FIGURES AND LANDSCAPES, February 2 – 27, 2016
Opening reception: February 6, 2016, 3-6pm
The title of Doug Anderson’s 5th show at Blue Mountain Gallery is “Figures and Landscapes.” In this group of paintings he continues his exploration of the possibilities of ink on paper. The simplicity and directness of the technique is very amenable to an open-ended, intuitive approach such as his. Yet as simple as the technique appears, it also can be infinitely subtle; one can spend a whole lifetime mastering the expressive potential of ink on paper. In traditional Chinese painting, for example, an artist may spend decades or even his whole career mastering the painting of bamboo.
Artist statement: Barnett Newman said that we must speak about painting because painting cannot be spoken about. To me this means that we talk around painting. We talk about approaches, techniques and mediums hoping to catch a glimpse of the elusive beast. I don’t insist on any particular interpretation of my work; my paintings contain as many references to the natural or unnatural world as there are viewers to interpret them. At the same time, language is not sufficient to convey what paintings express. If figures emerge, or landscapes, or monsters or pure noise I am not overly concerned; the point for me is simply to paint as freely as I can within my self-imposed limitations. This open-ended approach both sustains my sense of discovery and allows viewers to bring their own imaginative perspectives to the images. Infinite interpretations are possible, but to find figures, or landscapes, in these images is only one way to try to bridge the gulf between language and art.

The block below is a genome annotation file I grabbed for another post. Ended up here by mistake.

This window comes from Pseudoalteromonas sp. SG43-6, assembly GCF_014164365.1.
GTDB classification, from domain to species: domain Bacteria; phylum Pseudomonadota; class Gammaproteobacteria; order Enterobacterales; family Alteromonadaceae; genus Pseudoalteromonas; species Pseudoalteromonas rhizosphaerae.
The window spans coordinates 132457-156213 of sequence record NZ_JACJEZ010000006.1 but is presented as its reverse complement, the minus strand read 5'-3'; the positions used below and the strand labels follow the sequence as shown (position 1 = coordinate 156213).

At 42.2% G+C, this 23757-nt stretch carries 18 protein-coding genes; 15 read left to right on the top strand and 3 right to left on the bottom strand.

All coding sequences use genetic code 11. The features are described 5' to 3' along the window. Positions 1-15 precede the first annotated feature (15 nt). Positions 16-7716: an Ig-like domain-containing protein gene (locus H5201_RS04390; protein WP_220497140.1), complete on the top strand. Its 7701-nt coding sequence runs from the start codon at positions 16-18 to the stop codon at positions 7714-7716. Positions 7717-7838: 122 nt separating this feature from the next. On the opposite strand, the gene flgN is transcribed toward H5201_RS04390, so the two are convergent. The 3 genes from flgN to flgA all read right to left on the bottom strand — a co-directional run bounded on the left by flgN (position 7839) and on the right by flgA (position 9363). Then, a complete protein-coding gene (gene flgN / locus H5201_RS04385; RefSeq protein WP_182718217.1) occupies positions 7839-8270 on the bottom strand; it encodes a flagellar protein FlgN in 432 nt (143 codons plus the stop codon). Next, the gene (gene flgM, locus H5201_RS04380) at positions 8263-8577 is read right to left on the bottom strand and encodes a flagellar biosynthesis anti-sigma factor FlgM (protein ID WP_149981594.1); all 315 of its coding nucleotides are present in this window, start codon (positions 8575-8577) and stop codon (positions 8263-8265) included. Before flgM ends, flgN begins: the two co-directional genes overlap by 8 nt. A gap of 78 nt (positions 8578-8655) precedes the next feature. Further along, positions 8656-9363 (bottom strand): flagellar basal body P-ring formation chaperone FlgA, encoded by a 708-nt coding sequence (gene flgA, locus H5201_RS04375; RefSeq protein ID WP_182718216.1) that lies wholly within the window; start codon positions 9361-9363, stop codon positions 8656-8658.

Recent Exhibition: Douglas Anderson: Recent Work December 26 – January 26 2013
The artist returns to the gallery for his first solo show since 2006 with a series of abstract images on paper. Drawing his inspiration from the masters of calligraphy of China and Japan, who sometimes describe their approaches as “walking” or “running” styles, Anderson, in these new paintings, has created whole universes with no more than black ink or pencil. He is attracted to the metaphor walking/running and thinks it describes perfectly his attempts to draw at the speed of thought, which is sometimes slow and ponderous and sometimes faster than the hand can record.
Also included in the exhibition are Anderson’s drawings with graphite pencil. There is a fertile interchange between to the two contrasting mediums. The pencil is hard, thin, and dry; it is a line moving through space. The brush, by contrast, is wet and flexible, creating hairlines and fat blots and everything in between. The brush must keep moving while the pencil can linger. Once again the metaphor of walking and running applies in a slightly different way, in the contrast between the mediums.
I begin my painting in an improvisational spirit. I don’t want to know where I’m going: that would be too boring. It’s as if one set out on one’s bicycle with no plan or destination in mind, but with just a simple desire to see what one will see. When I studied with Joe Stapleton back in the late 70’s I remember him saying, “The more you know, the less you know” and “the answer is there is no answer”. Those bits of cryptic wisdom have stayed with me more than anything else I was told and instruct me to this day. I always try to avoid the literal, or an “Idea”, and that, I suppose, is my sole criterion for a free-floating approach.